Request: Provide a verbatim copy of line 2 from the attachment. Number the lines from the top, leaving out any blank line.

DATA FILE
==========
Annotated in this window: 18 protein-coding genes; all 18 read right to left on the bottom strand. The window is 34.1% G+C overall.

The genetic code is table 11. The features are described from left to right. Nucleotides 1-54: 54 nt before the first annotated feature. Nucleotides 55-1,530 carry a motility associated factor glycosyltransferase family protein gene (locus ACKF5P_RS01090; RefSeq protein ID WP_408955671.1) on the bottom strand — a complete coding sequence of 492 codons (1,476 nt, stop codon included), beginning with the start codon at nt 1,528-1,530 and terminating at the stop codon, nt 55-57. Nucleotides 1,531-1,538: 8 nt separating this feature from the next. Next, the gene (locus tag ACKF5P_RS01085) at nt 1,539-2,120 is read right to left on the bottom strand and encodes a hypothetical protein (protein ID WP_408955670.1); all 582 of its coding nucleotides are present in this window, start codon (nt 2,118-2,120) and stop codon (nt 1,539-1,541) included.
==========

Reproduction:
The genetic code is table 11. The features are described from left to right. Nucleotides 1-54: 54 nt before the first annotated feature. Nucleotides 55-1,530 carry a motility associated factor glycosyltransferase family protein gene (locus ACKF5P_RS01090; RefSeq protein ID WP_408955671.1) on the bottom strand — a complete coding sequence of 492 codons (1,476 nt, stop codon included), beginning with the start codon at nt 1,528-1,530 and terminating at the stop codon, nt 55-57. Nucleotides 1,531-1,538: 8 nt separating this feature from the next. Next, the gene (locus tag ACKF5P_RS01085) at nt 1,539-2,120 is read right to left on the bottom strand and encodes a hypothetical protein (protein ID WP_408955670.1); all 582 of its coding nucleotides are present in this window, start codon (nt 2,118-2,120) and stop codon (nt 1,539-1,541) included.